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For my assingment I'm supposed to create a file of precomputed hash values from a given dictionary with a salt of 0 - 255 to each password. I have the hashes, but when I try to compare them with the given shadow file, I get nothing. This leads me to believe I'm perhaps hashing incorrectly? My professor did say that the password hashes were done with C. Does that make a difference?

Here is my code: find the hashes

import hashlib

f = open('/root/dictionary/dictionary', 'r')
print f
i=0
def getMD5Hash(textToHash=None):
return hashlib.md5(textToHash).hexdigest()

for line in f:
    line = line.rstrip()
    #print line
    i=0

    while i <= 255:
            j=str(i)
            line1 = j+line
            md5=getMD5Hash(line1)
            print md5,':',line1
            i+=1

cracking

f1 = open('/root/dictionary/shadow3','r')


def crack(Hash=None):
    f = open('/root/dictionary/HASHES','r')

    for line in f:
    line = line.rstrip()
    line1 = line.split(" ")[0]

    if line == Hash:
        print (line,"\n",Hash)
        return line




for line in f1:
    line = line.rstrip()
    line = line.split(":")[1:]
    print line[0]
    result = crack(line[0])
    print result

EDIT: Rar file with the shadows I was given: http://mediafire.com/?euwjpxr3np36brt

dictionary file given - http://mediafire.com/?psspoqo900x0hmq

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2  
Closing files is generally a good idea. –  D K Feb 3 '12 at 22:16
1  
Please make sure your tabs are correct in your code- this is Python after all :) –  Matt Luongo Feb 3 '12 at 22:25
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2 Answers

up vote 0 down vote accepted

EDIT:

Got it, I think. Look at your crack() function. You open the hash file and then for line in f you strip the line and then split the line into line1 to get the hash out of your hash file. You then compare the full line instead of line1 to the hash that you want to crack. Of course, the full line contains more than just the hash so it can't match. For clarity sake, you could rename line1 to generated_hash. Then, it would be more obvious that you need if generated_hash == Hash:

Other Notes:

Through some troubleshooting, we've determined that the example hashes posted in the question were invalid. I also established that the method used in the solution for the seed is indeed `hashlib.md5(salt+cleartext).hexdigest(). The poster is correctly generating the hashes, but is failing at some point when trying to compare them to the shadow files they were given. Initially, there were some problems with line endings.

Since I know the poster is able to generate the hashes without trouble, I'm posting an alternate way to generate the hashes and store them in a dictionary so the hash table doesn't have to be read from disk each time.

import hashlib

#Initialize an empty dictionary.  We'll add entries to this as we read the 
#dictionary file in
hash_table = {}

print('Generating hashes...')

#Using with on the file object means that it will be closed automatically
#when the block is finished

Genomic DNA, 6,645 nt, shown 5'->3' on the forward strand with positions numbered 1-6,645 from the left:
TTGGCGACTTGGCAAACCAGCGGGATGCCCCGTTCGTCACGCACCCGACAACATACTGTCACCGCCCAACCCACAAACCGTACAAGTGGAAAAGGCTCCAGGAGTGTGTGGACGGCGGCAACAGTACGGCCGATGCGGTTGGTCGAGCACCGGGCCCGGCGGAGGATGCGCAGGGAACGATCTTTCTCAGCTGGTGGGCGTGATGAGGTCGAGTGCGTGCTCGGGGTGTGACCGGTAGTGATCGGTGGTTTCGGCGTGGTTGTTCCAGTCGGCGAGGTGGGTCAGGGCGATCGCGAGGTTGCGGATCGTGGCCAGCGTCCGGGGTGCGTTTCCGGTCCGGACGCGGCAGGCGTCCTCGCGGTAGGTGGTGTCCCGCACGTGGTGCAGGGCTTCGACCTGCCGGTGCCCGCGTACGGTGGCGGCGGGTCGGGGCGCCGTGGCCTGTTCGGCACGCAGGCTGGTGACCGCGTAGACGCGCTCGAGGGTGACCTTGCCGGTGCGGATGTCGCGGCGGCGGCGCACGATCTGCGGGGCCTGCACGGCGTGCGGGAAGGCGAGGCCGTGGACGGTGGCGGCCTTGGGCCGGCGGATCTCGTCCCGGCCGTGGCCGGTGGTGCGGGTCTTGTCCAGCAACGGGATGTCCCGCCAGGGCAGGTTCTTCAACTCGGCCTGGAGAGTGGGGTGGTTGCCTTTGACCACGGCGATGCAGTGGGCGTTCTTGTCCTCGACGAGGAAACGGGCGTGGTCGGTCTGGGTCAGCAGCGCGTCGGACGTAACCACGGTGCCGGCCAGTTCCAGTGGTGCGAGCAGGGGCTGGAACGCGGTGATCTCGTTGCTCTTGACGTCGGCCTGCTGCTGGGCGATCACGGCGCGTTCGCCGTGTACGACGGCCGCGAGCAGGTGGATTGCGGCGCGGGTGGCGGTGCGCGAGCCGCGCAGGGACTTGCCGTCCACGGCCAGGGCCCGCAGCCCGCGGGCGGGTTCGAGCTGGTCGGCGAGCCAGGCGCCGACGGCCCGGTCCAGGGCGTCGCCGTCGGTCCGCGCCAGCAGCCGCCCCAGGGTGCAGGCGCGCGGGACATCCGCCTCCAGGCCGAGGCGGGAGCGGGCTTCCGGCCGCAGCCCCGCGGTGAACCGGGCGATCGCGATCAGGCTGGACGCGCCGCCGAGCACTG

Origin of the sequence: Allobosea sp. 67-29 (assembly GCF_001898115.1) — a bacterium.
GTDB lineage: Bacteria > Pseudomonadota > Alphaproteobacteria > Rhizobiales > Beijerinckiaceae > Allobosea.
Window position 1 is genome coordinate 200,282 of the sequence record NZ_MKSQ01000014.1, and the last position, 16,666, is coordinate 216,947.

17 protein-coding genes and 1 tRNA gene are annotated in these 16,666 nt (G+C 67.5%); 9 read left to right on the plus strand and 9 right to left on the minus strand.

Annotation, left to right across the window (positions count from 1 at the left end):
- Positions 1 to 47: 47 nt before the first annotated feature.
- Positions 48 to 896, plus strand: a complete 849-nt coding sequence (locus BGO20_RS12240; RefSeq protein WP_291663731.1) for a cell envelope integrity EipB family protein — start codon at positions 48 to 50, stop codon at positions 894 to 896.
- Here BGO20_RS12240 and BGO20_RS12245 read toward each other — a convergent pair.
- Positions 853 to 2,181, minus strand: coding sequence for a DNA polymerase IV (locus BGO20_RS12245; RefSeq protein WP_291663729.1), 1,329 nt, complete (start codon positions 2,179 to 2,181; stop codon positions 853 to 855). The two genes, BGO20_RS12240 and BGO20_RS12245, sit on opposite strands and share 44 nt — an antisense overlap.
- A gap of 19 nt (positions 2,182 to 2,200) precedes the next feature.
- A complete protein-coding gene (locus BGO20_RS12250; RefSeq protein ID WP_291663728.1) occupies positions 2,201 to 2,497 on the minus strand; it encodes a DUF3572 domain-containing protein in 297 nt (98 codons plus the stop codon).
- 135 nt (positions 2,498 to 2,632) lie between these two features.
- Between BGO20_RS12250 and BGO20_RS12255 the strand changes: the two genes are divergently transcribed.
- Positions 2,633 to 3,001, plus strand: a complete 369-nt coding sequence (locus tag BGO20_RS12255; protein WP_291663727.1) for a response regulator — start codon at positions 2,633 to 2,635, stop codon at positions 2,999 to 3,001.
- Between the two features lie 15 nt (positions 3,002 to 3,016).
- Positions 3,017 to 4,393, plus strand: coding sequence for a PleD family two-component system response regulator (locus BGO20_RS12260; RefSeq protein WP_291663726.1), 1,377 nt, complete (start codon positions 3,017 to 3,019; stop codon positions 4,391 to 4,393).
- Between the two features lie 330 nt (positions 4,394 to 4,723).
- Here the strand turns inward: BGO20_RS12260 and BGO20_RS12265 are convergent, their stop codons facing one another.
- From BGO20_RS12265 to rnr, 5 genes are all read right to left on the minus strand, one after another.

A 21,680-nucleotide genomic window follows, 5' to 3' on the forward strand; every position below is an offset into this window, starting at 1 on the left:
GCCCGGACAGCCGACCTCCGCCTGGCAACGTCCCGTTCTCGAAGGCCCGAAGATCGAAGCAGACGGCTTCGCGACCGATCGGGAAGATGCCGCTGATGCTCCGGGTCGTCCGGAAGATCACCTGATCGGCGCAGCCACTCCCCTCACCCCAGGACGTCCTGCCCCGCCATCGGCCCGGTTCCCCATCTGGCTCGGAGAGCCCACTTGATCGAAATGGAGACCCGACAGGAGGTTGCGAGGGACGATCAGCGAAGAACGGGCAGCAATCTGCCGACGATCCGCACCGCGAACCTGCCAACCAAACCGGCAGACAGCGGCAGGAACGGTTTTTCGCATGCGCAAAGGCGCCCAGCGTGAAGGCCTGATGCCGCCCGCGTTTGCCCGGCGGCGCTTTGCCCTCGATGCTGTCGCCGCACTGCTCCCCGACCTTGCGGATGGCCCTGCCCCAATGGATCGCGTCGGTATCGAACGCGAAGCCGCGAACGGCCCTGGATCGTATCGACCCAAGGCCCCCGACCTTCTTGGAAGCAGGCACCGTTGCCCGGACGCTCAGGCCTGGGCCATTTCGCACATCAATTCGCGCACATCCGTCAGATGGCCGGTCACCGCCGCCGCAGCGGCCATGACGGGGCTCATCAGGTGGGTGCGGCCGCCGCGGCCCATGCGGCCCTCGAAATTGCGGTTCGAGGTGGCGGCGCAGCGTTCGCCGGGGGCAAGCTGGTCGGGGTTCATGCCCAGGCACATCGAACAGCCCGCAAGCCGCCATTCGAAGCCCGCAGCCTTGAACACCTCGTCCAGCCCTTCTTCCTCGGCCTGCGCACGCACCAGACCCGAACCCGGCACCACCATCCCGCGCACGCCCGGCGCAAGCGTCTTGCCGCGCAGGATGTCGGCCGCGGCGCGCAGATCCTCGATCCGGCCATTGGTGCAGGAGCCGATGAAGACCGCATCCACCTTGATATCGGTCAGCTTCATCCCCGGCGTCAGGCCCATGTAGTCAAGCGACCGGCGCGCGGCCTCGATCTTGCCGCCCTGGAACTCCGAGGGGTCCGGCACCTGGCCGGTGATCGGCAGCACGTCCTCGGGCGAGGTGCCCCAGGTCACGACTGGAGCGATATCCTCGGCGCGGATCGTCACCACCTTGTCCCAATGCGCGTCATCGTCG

with open('dictionary.txt', 'r') as inp_file:

    for word in inp_file.readlines():

        #strip off the trailing whitespace ('\n' or '\n\r' depending on the platform)
        word = word.strip()

        #The requirement is for a salt to be prepended to the cleartext
        #dictionary word.  For each possible salt value...
        for salt in range(0,256):
            #convert the salt from an int to a string here so we don't have to
            #continually do it below
            salt = str(salt)

            #Store the hash/cleartext pair in the dictionary.  The key of the
            #dictionary is the hash and the value is the salted cleartext
            hash_table[hashlib.md5(salt+word).hexdigest()] = salt+word

Note how I'm using with fileobject as some_name: which will close the file automatically when the with block finishes. Hashes are stored in hash_table which is a key/value dictionary. We're using the hash as the key and the cleartext as the value to make matching the hashes fast. If you want to know if a particular hash is in the hash_table, if 'some_hex_hash' in hash_table: do stuff is the right approach. To get the cleartext for a hash value, it's simply hash_table['some_hex_hash']. See http://docs.python.org/tutorial/datastructures.html#dictionaries for more info on dictionaries.

Of course, this is the portion that you already have working. The trick now is to get the shadow hashes loaded up correctly and then check to see if they are in your file (or in the hash_table if using a dictionary).

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Well I found one match in shadow3. 6expression. I'm very close. Why do you think none of the others match? Maybe my professor created these hash files incorrectly? It's all I can think of. Thanks again for your assistance in this. My python skills are improving greatly as a result of this assignment! –  Justin Lederer Feb 4 '12 at 23:57
    
Sounds like you've got it working now. It may be that your professor is not expecting you to be able to decrypt all of them and may provide the plaintext for the others as examples of stronger passwords that were not broken by a very very fast dictionary attack. I would have expected a few more matches though for this assignment. You would be well served to ask him/hear how many of the "passwords" you're expected to break. –  gfortune Feb 5 '12 at 0:37
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My intuition is that it's not the way the hashes are computed between implementations, but what's being hashed. Eg, are you sure the shadow file was salted by adding the integer string to the beginning of the password? Are you sure the password should be strip()'d?

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